Restricting access to immigration tribunals: Part 2 and Schedule 8 to the Bill

4. Clause 11 of the Bill would remove any rights of appeal on any grounds other than asylum and human rights. Existing appeal rights relating to EU treaties would also remain. In other cases – where the Home Office has got the decision wrong or it is otherwise unlawful- Immigration Rules would provide for administrative reviews of unappealable decisions. Because these provisions will be in the Immigration Rules, it is not yet clear which decisions will attract administrative review. It is also not clear how administrative review would work. It would mean that the Home Office would review itself.

5. As discussed elsewhere, the motivation for introducing administrative review appears to be to reduce the opportunity for individuals to scrutinise decisions, and this is concerning, on accountability grounds, in an area of decision-making where the rate of successful appeals reaches and sometimes exceeds fifty per cent. [5]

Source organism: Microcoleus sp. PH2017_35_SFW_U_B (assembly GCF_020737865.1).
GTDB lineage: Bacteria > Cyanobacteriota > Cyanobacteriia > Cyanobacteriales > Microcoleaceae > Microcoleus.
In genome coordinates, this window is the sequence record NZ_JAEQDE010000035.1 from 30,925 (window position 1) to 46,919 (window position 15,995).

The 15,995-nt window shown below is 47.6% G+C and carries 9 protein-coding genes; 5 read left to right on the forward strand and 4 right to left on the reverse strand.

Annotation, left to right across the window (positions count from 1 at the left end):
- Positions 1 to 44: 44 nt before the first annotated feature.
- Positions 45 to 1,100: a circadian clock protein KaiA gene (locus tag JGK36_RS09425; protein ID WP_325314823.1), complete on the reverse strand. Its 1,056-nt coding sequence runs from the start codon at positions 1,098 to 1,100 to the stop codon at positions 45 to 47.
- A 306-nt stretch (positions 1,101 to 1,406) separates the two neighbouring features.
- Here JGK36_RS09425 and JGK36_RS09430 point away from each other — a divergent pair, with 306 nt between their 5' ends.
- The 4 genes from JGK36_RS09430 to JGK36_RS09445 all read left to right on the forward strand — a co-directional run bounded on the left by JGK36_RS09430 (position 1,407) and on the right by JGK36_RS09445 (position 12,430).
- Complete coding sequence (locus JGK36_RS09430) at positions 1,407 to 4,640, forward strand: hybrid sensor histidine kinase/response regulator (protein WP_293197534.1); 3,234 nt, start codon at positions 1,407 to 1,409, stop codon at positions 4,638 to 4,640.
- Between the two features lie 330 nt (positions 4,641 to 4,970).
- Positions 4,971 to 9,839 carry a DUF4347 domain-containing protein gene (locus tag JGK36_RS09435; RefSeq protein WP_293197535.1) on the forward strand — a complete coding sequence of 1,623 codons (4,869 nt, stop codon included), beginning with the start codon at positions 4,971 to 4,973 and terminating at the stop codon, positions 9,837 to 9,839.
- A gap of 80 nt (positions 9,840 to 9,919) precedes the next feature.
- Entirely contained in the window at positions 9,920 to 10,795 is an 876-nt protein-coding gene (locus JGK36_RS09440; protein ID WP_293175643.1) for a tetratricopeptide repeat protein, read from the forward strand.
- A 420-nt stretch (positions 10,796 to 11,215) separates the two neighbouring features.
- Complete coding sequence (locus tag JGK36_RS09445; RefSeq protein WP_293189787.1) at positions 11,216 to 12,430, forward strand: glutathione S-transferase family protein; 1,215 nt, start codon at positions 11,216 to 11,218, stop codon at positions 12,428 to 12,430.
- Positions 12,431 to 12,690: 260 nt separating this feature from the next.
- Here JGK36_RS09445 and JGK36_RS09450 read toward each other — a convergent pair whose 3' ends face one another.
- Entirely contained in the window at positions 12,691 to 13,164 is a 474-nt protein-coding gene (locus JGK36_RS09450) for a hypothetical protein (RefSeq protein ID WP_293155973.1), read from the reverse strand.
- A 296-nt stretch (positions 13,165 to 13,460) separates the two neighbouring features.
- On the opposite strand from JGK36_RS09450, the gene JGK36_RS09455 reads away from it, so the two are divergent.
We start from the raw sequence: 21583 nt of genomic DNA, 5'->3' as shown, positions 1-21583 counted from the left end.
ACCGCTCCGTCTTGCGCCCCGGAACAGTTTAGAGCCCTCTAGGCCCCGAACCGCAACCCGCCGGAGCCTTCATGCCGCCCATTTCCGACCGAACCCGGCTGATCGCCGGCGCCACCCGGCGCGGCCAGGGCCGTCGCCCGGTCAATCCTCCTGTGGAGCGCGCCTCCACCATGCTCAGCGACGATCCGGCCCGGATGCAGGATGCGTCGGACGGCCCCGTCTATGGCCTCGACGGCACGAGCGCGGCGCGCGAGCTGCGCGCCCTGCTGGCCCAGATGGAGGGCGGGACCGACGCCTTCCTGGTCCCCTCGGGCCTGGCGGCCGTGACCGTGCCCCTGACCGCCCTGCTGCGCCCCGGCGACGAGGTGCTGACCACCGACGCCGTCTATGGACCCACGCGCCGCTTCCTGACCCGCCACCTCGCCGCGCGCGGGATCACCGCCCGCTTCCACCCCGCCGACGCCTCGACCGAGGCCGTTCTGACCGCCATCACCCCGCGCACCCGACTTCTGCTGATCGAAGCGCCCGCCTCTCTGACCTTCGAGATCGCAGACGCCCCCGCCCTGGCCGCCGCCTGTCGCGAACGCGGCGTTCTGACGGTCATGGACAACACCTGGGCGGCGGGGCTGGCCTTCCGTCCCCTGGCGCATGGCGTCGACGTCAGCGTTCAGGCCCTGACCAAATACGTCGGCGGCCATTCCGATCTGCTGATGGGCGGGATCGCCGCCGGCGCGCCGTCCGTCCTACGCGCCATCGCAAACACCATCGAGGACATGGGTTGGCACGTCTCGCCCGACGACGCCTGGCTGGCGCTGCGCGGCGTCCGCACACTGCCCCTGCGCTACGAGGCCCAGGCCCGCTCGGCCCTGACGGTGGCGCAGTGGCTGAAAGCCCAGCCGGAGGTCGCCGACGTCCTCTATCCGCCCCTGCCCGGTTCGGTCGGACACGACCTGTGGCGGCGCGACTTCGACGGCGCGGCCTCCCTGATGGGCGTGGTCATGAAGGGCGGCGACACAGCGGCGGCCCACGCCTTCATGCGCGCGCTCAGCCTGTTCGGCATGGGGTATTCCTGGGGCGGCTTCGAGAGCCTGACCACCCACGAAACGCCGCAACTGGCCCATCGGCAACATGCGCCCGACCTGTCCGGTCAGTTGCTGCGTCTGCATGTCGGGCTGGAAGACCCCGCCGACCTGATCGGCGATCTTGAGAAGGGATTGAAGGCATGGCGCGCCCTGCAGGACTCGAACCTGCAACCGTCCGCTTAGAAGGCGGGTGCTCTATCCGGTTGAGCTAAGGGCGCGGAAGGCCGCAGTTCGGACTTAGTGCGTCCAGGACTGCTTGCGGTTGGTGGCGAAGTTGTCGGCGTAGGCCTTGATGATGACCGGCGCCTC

6. In its Briefing for the Immigration Bill, House of Commons Second Reading 22 October 2013, the Immigration Law Practitioners Association (ILPA) drew attention to the reports of the Chief Inspector of Borders and Immigration, which had repeatedly noted delays in entry clearance administrative reviews. In that Briefing, ILPA also provided evidence to show that tribunal appeals provide a relatively inexpensive and accessible remedy, and they expressed the view that the proposals to exclude "ordinary" immigration appeals should be resisted. Some immigration appeals would be clumsily reconfigured as human rights appeals, but ILPA’s view was that while most applicants would be left without proper redress, another likely outcome of the removal of appeal rights for "ordinary" immigration cases would be greater recourse to judicial review. The writer endorses those views. For most of those detained under immigration powers, the proposed reductions in bail applications would render it impossible for them to challenge their detention. But for a few the removal of the opportunity to apply to a First Tier tribunal judge for bail could lead to a judicial review application, since this would be the only way to challenge their detention. The same could be said about the proposed power to remove "foreign criminals" while their appeals are in train.